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How do we help students become true musicians?

Updated: Jan 24

As music educators, we address the National Coalition for Core Arts Standards in our classrooms — creating, performing and responding. The fourth standard of connecting often gets overlooked because of budget constraints or difficulty in measurement. Maybe the challenges from the pandemic and solutions in addressing ensemble music education virtually have shown a path to incorporating connection as part of comprehensive musicianship in the curriculum.


Certainly, students in traditional and emerging ensemble music need to conceptualize, develop and refine artistic work. The second stage of interpreting artistic work; understanding the artist’s manipulation of the elements and the context of the work; learning to make interpretative decisions with expressive intent and refining those techniques enhance the level of performance standards. In learning to respond, students must analyze the work and context, discern the artist’s expressive intent and evaluate musical works and performances on established criteria.


How do we assure students become true musicians connecting their personal interests, lived experiences and ideas into the first three standards? We want students to relate their artistic ideas to societal, cultural and historical context and enrich the other arts in relation to how they respond to music. We do this through performance, not just for parents to see “their kids play/perform,” but to give the students a breadth of opportunity to become true musicians.


In-person music instruction may be in-person. If so, it will be chopped up by segmented (A-B hybrid) scheduling. Still, it is quite feasible to teach the first three standards in this environment. We need to continue to use tools such as Our Virtual Ensemble to provide students the experience of audio and video production, filming themselves, self evaluation, and improving their personal performance to surpass their current education level.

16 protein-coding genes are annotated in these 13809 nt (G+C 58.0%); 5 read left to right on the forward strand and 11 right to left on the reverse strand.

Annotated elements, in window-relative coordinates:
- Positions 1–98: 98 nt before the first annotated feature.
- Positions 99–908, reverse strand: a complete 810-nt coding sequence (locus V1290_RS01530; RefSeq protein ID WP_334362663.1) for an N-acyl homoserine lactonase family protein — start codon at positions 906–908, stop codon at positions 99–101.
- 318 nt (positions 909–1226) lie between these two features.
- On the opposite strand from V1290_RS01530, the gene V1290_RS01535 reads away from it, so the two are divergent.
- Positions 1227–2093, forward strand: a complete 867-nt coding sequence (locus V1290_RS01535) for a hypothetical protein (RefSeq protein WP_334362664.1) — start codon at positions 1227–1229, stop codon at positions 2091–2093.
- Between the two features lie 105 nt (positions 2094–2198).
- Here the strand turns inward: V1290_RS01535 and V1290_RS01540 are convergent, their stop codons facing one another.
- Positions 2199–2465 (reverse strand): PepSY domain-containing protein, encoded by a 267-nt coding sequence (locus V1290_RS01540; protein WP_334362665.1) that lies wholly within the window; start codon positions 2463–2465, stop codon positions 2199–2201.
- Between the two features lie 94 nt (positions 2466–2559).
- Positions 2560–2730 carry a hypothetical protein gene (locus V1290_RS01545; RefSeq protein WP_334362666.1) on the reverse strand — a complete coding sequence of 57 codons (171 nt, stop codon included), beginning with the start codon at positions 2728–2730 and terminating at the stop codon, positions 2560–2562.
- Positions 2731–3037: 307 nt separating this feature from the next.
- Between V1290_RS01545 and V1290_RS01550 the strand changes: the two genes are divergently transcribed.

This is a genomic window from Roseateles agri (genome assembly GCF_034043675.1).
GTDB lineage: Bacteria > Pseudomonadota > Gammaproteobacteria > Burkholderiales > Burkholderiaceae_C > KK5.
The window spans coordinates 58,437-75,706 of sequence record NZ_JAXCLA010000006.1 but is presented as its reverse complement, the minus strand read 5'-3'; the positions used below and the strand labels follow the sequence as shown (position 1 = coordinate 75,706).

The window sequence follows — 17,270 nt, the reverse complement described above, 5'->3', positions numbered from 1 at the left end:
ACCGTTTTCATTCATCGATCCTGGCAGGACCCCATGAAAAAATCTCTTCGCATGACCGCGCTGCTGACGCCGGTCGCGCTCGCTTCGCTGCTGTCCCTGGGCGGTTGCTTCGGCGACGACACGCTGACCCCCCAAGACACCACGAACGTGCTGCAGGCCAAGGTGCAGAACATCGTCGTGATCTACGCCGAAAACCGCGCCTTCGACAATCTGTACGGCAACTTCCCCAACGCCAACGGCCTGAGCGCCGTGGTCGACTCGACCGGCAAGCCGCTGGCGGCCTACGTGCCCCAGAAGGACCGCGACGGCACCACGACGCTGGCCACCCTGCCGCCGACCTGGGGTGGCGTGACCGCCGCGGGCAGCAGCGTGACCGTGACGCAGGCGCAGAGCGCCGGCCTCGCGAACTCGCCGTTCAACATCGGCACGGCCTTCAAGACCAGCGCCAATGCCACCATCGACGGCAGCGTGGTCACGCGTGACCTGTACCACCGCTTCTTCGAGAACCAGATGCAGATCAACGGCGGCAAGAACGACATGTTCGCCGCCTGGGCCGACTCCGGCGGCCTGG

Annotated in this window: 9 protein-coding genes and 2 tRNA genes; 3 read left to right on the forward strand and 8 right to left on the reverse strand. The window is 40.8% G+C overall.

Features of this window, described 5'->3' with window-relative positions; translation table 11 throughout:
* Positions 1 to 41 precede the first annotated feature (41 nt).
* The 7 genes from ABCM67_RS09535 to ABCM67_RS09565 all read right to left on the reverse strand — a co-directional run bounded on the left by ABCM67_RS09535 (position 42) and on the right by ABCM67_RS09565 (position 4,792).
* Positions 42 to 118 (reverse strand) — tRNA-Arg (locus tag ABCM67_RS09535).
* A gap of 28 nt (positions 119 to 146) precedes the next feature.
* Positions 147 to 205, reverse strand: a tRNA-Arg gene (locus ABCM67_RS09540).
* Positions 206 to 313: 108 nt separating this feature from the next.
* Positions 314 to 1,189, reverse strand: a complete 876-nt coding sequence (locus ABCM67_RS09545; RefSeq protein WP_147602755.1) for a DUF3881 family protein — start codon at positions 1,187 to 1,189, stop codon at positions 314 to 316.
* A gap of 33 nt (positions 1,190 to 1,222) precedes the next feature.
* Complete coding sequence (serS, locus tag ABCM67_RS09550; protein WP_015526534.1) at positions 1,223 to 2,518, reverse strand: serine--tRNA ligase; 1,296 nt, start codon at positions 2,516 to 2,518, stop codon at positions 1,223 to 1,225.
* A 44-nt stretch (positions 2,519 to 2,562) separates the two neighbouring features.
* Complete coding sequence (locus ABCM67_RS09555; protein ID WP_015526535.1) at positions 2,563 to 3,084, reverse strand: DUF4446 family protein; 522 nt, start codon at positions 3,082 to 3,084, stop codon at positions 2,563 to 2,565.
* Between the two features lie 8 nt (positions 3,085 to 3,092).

In the midst of struggling to meet these three standards–with or without a pandemic–educators still need to foster connection.


Zone concerts can provide a strong sense of connections to the older or younger performers in the immediate area. These gatherings provide the musician the opportunity to experience a variety of performing arts. They connect the educators as well as the parents. However, it doesn’t look like we’ll be gathering in gyms or auditoriums for some time to come.


As with the genesis of OVE, our team is looking at how to best facilitate this experience in the virtual space. The OVE platform can be utilized to virtually produce these zone concerts and foster cooperation, collaboration, and connection amongst the participants. Encouraging any connection we can make right now is paramount to the success of keeping music education alive and keeping our performers excited about their journey.

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